Abstract The approach taken in this study to determine suitable streamflows to maintain trout habitat has focused on defining the changes observed for physical stream characteristics as streamflow was reduced. To relate these changes to reductions in available trout habitat, criteria were developed defining the cover preferences of trout, while for food production and spawning areas, criteria from the literature were applied.
Trout cover has been defined as instream rubble - boulder areas and overhanging bank cover in association with a water depth of at least 0.50 feet (0.15 meters). Using these cover preferences, a rating system has been developed allowing comparisons of available trout cover to be made for the same stream section at various discharge levels and for different stream reaches at approximately the same level of flow, based upon the average daily flows (ADF) for the sections. Also, verification of the rating system as an indicator of the standing crop of trout present has been initiated in an effort to quantify the biological significance of instream dewatering in regard to trout populations.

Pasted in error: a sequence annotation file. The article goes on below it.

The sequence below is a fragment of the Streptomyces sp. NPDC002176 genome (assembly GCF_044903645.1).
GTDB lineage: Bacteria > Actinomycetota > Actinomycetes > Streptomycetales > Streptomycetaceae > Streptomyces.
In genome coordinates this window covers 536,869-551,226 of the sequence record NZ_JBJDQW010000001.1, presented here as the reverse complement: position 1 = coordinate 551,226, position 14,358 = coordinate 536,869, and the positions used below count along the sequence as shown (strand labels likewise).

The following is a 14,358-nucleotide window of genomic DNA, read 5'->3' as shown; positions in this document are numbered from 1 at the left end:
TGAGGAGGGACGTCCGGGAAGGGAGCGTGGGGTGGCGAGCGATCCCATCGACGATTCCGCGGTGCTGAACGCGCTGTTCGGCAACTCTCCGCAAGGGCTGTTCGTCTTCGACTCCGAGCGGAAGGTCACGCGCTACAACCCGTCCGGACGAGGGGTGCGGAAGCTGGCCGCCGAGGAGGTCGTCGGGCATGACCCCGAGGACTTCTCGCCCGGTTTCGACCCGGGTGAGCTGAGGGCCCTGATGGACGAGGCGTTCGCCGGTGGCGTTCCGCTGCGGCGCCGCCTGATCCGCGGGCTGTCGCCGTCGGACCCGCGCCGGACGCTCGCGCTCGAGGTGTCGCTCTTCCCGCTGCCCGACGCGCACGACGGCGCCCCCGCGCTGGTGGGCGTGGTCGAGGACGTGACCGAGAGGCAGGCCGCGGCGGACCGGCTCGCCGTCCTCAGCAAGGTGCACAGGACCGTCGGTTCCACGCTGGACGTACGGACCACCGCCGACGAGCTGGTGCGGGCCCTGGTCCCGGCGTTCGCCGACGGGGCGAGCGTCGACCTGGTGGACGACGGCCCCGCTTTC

The primary study area, Douglas Creek below Pelton Creek had an average daily flow of 78.7 cfs (2.23 cu m/sec) and was intensively investigated in 1973 at 100%, 71%, 51%, 38%, 27%, and 11% ADF. Available trout habitat was found to decrease at the greatest rate for the discharge reduction interval from 27% to 11% ADF. These findings verify the results found by Wesche (1973) on two stream sections having smaller average dally flows. As a minimum flow to maintain trout habitat, a discharge in the 25%, ADF range will avoid the flow range for which the rate of habitat decrease is greatest.
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